The Olympic rings as drawn by Tableau

The least informative Olympic viz (ever)

This very brief visualization is inspired by Aaron Copland (who’s music always sounds more Olympian than other pieces to me), and a tweet earlier from Marcel P. Bosboom who wrote, “If it can’t be visualized in #Tableau there is no reason to know about it.”


Creating the visualization

The rings were drawn using a custom shape since the built-in circle shape is too thin. The positioning took a fair bit of tweaking since Tableau does not explicitly put marks at a fixed point, instead Tableau shifts things around based on the headers in the view and the start/end points of the axes. I had to have the axis headers in the view in order to adjust the start and end points and iteratively adjust for how things would look on the dashboard, without the header. Here’s the data if you want to play with it yourself!

8 thoughts on “The least informative Olympic viz (ever)

  1. Joe Mako

    Least informative and inaccurate.

    You are close, but it is not the logo. See the rings should interlock with white space.

    I would think a better route would be to use the polygon mark type, effectively drawing a vector image (too bad Tableau cannot draw bezier curves), and then use a blank 1px background image to allow you to set a fixed aspect ratio. Then you can have both an accurate logo and ensure it looks good no matter the dimensions of the worksheet.

    1. Jonathan Drummey Post author

      Hi Joe,

      You win the “most observant” sticker! I was wondering when someone would bring up the lack of interlocking rings. I didn’t put white borders (actually halos because they are Shape marks) around the rings because that would have drawn too much attention to the fact that the rings are overlapping but not interlocking.

      I didn’t know about using a 1px image to fix the aspect ratio, that would have been much easier. And the idea of using polygons honestly never occurred to me, I’ve only used them a few times. Thanks for the tips!

      1. Joe Mako

        > “I didn’t put white borders (actually halos because they are Shape marks)”

        I believe that because they are shapes, you cannot add halo/boarders, as a result of the mark type. The shape mark type is actually a square image, and I don’t think Tableau would have a way of detecting the drawn boarder, only the square edge of the image. So no boarders for shape mark types, only the the vector style marks, like Area, Bar, Circle, Square, Polygon, etc. In my experience, Line, Text, and Shape do not have the ability to set a boarder. I have no idea why there is a disabled Halo combo box in the Color context menu. Have you found a situation where you can turn on a halo?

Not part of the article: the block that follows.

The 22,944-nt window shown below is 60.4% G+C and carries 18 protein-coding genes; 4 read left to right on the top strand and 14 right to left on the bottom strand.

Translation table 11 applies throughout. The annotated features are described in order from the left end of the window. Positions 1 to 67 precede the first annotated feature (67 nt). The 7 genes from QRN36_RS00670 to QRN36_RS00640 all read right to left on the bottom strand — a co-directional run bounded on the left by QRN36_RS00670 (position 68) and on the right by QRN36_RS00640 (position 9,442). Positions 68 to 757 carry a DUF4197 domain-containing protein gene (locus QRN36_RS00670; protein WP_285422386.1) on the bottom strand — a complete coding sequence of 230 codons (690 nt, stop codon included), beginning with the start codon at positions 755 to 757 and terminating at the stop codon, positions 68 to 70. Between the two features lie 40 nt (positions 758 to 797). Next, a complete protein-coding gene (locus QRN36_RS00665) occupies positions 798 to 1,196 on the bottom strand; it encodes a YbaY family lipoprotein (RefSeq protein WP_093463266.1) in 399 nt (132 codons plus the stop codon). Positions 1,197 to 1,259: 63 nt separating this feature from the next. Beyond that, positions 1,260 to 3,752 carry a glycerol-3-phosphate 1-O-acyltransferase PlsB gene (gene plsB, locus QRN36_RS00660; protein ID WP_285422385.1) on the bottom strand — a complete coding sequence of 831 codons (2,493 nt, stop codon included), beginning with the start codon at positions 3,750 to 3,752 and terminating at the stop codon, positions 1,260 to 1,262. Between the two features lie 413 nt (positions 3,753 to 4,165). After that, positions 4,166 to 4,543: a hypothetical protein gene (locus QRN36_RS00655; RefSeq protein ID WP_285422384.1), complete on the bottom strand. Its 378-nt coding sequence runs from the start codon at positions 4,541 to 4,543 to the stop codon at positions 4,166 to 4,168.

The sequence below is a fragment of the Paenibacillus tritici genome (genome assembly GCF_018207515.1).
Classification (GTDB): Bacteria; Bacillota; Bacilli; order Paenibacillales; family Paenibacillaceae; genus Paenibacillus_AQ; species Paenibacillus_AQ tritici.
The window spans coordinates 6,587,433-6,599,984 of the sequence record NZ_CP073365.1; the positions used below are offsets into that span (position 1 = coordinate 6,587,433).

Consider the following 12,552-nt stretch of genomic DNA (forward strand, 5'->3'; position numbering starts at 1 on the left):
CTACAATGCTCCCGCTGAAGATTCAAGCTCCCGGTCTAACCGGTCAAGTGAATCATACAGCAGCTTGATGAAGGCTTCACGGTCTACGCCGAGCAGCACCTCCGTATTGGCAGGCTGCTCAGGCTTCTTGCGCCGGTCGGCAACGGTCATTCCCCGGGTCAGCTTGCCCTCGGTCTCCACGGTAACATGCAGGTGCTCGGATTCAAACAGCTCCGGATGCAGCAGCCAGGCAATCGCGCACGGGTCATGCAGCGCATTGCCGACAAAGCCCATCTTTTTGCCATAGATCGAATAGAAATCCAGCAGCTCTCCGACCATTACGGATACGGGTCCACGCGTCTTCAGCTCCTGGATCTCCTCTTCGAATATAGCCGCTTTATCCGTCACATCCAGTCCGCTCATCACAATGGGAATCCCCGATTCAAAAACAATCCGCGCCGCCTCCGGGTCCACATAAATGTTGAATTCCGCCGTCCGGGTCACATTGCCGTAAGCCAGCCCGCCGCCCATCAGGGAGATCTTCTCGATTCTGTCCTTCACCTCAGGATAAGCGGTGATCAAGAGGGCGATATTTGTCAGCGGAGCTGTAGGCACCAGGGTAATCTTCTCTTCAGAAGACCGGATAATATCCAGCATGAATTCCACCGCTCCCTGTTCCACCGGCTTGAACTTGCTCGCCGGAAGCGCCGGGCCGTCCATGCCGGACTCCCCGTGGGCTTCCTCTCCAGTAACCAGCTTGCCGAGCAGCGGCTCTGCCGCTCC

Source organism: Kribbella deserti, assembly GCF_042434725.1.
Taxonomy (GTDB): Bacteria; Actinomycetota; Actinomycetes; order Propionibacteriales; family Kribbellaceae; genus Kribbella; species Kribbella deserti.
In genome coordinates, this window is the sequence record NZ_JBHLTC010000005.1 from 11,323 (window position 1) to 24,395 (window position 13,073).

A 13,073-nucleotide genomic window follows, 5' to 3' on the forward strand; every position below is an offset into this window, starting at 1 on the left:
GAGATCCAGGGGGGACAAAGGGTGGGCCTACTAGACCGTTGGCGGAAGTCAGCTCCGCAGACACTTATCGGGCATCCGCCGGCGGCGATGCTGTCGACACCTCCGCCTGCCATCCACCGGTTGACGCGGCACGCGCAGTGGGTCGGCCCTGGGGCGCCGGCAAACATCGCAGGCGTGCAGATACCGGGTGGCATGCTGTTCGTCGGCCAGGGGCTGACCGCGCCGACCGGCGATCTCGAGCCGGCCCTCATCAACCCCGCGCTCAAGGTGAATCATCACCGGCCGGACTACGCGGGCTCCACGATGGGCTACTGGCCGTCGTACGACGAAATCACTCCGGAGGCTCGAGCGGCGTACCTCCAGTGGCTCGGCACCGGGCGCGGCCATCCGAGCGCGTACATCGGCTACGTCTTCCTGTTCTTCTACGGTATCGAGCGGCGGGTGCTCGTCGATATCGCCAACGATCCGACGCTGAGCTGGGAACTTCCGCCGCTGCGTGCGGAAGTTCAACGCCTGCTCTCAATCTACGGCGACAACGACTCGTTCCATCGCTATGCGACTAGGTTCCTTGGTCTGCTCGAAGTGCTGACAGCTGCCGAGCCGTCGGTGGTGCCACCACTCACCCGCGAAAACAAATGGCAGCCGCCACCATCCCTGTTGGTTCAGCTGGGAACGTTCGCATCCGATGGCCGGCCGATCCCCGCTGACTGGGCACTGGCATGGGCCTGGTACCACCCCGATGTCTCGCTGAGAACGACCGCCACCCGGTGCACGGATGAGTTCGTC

1. Jonathan Drummey Post author

          > Have you found a situation where you can turn on a halo?

          Yes, but only when the view is a symbol map. On the symbol map, the halo is activated and is essentially a border around the border for all the mark types you mention, becomes a border around Lines, becomes a rectangular background for Text marks, and for Shape marks does the awesomely cool thing that you (and I) didn’t think Tableau would be able to do: Tableau detects the all the boundaries of the transparency in the shape images and draws the halos around those, so circles become rings, the white-on-black arrows get highlighted inside and out, etc. The one caveat is that if you try a dual axis chart with a filled map underneath, Tableau will still let you pick a halo color but doesn’t draw any halo.

          I just figured this out a couple days ago while answering this forum post:, seeing the rings was the initial seed for the Olympic Rings viz. I also created an Idea to have halos enabled for other view types as well.

          And, Joe, this is really very cool for me, I’ve learned so much from you that it’s nice to be able to return the favor and share a bit of learning with you!

          1. Joe Mako

            Thank you! I just up-voted your idea.

            There is quite a bit about Tableau that I too am still learning, I really appreciate the great community of helpful users.

            (unrelated, how many levels deep does your comment formatting allow for? does it get to a point where the available width one word?)

        2. Jonathan Drummey Post author

          It turns out that 5 levels are as deep as it gets…I couldn’t reply to your last comment. This was a much easier way to find out than to dive into the code!


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